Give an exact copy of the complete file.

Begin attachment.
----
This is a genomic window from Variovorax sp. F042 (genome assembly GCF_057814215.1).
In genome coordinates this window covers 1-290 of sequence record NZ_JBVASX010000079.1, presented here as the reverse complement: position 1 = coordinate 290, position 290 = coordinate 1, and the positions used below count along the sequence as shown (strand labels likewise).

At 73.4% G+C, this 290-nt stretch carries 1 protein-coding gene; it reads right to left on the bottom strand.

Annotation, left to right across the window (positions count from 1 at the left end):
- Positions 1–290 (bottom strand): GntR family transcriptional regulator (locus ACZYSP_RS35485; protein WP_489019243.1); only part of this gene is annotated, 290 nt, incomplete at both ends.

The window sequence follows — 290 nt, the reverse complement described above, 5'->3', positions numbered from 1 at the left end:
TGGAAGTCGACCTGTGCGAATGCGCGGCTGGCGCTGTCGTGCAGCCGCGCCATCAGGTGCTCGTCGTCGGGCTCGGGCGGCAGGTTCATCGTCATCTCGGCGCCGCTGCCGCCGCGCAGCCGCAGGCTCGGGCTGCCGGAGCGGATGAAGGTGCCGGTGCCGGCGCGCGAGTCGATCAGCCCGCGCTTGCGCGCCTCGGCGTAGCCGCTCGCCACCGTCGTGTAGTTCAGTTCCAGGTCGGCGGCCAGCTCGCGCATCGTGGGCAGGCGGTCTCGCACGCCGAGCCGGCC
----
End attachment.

This is a genomic window from Variovorax sp. F042 (genome assembly GCF_057814215.1).
In genome coordinates this window covers 1-290 of sequence record NZ_JBVASX010000079.1, presented here as the reverse complement: position 1 = coordinate 290, position 290 = coordinate 1, and the positions used below count along the sequence as shown (strand labels likewise).

At 73.4% G+C, this 290-nt stretch carries 1 protein-coding gene; it reads right to left on the bottom strand.

Annotation, left to right across the window (positions count from 1 at the left end):
- Positions 1–290 (bottom strand): GntR family transcriptional regulator (locus ACZYSP_RS35485; protein WP_489019243.1); only part of this gene is annotated, 290 nt, incomplete at both ends.

The window sequence follows — 290 nt, the reverse complement described above, 5'->3', positions numbered from 1 at the left end:
TGGAAGTCGACCTGTGCGAATGCGCGGCTGGCGCTGTCGTGCAGCCGCGCCATCAGGTGCTCGTCGTCGGGCTCGGGCGGCAGGTTCATCGTCATCTCGGCGCCGCTGCCGCCGCGCAGCCGCAGGCTCGGGCTGCCGGAGCGGATGAAGGTGCCGGTGCCGGCGCGCGAGTCGATCAGCCCGCGCTTGCGCGCCTCGGCGTAGCCGCTCGCCACCGTCGTGTAGTTCAGTTCCAGGTCGGCGGCCAGCTCGCGCATCGTGGGCAGGCGGTCTCGCACGCCGAGCCGGCC